Card Sort Methodology Open-sort vs. Closed-sort: We decided to use a close sort (categories are pre-determined) since we had already created a proposed information architecture (i.e. navigation structure). Group vs. Individual: I had originally planned to do individual sessions since that would be more flexible, but J. (a coworker) has read studies about how these sorts of exercises work better in a group. I have read in various articles that group card sorts is the preferred method, so that made sense. Silent vs. not: J. also suggested a silent card sort, which really did affect the group dynamic. I could see that even when silent there were people who were more assertive than others and that during the discussion that followed, those people were definitely more opinionated as well. So, I’m glad we did it as a silent sort.
Reflections Scheduling was definitely much more time consuming than I had thought it would be. And trying to find faculty was the most difficult. Perhaps due to the incentive that we provided ($10 for 30 mins), we had plenty of student volunteers, especially grads (probably because they were around whereas undergrads were less likely to be as it’s between the two summer terms). For faculty, our hardest-to-get group, personal e-mails were definitely necessary! (and from someone they know).
Getting people to think in the right mind frame was also an interesting task. A number of people who participated kept thinking about the design. Although it brings up interesting points which are helpful while we design a new site, some of it was irrelevant. Some kept thinking that it would be the home page, but no… it is not. They got the idea that what they saw was definitely going to be on the website, but that’s not true either. It got a bit frustrating at times, because I would basically say, “yes, good point, but let’s focus on the task at hand” (which was the card sort itself and naming the categories). Most of the time it worked, but with one or two people… somehow that didn’t. They were so focused on “this is what and how I would like to see the website to be”, so I had to repeat more than once that it’s not the home page, just a single page somewhere. I got around it by turning my open questions into closed questions, but man… argumentative people can definitely change the group dynamics and totally veer the discussion in a totally different direction. Okay… apologies… </rant> But I think it brings up the important point that having a good mediator/facilitator is very important. I honestly think that my coworker would have done a better job than I did, but ah well, you do what you can.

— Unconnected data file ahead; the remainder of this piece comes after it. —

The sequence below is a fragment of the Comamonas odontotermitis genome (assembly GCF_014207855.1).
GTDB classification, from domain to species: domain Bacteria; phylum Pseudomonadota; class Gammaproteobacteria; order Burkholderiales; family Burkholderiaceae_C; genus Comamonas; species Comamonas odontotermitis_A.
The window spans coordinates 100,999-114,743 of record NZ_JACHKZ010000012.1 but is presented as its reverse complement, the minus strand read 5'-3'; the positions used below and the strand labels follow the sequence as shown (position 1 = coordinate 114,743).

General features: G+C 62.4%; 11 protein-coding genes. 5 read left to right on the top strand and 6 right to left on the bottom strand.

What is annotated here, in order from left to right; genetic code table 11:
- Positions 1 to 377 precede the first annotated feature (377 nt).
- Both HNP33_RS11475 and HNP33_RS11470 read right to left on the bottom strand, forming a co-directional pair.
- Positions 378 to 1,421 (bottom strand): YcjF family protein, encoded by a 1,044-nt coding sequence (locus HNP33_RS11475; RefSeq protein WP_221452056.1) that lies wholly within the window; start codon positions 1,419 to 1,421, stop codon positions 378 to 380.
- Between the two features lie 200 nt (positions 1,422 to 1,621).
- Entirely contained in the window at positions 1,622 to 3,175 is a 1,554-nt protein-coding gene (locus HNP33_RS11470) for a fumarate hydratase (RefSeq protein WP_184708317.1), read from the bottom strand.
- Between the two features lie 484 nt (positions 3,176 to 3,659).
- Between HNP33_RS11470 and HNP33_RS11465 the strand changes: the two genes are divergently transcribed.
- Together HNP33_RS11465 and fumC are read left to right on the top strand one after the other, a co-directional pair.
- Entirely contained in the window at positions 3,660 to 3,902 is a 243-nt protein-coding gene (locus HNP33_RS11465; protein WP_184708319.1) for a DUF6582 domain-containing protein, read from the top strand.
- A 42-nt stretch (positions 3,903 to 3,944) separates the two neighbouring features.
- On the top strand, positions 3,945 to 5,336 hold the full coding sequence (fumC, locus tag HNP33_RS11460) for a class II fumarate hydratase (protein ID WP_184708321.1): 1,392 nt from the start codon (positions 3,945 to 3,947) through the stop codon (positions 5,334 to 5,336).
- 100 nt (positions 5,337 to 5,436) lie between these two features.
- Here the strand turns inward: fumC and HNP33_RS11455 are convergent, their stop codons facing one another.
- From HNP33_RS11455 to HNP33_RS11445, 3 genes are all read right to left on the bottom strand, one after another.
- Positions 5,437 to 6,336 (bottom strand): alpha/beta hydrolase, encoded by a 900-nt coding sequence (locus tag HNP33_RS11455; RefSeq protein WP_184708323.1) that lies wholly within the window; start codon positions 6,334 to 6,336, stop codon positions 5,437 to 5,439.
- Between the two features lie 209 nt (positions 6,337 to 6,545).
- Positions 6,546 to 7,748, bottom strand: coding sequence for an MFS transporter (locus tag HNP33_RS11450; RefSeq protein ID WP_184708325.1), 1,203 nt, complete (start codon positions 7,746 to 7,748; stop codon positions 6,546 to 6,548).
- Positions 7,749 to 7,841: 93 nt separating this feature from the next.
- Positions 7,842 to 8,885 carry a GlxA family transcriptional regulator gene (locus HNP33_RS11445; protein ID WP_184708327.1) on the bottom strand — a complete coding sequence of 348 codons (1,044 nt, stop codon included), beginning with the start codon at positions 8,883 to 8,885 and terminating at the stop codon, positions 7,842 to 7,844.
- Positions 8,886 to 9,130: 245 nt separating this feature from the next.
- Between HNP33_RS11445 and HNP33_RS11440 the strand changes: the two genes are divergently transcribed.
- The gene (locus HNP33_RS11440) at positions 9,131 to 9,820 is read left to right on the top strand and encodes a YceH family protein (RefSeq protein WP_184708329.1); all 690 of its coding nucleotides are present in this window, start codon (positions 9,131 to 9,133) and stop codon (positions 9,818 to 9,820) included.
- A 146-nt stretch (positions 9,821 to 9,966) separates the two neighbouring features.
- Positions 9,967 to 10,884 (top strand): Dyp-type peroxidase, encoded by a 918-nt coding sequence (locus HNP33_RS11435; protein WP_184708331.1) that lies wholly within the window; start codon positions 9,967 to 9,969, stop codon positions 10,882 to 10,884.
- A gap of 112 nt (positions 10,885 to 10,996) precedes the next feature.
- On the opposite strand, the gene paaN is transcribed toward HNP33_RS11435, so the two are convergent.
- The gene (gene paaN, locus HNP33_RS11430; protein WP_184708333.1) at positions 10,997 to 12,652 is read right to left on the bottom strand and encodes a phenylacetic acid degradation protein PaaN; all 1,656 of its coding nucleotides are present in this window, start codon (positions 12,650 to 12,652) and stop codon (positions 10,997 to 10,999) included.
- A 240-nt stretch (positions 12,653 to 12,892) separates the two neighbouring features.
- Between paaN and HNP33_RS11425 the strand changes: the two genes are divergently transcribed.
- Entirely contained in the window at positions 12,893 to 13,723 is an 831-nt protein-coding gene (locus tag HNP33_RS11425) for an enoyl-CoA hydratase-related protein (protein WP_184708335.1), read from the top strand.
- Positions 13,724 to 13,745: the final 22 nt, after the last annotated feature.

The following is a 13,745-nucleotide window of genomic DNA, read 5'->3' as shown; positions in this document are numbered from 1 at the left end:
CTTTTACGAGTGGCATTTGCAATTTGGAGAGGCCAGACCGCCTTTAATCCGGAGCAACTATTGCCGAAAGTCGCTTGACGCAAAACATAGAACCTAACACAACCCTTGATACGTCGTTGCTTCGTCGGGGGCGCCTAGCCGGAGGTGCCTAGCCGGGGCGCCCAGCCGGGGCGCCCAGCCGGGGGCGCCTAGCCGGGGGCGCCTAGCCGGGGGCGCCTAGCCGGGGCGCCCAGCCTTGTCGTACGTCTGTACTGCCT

Backup plans are a must-have! What if something goes wrong? Terrible on my part, I know, I did not really think about it before the actual sessions took place. What do you if someone doesn’t show up? What if more people suddenly show up? Does it matter to your study? I decided that for our purposes, if one person give or take in a group wasn’t a big deal, but definitely something to think about next time. Making sure you have all needed materials and back-up materials if things break down is also another much needed consideration.
Another Online Resource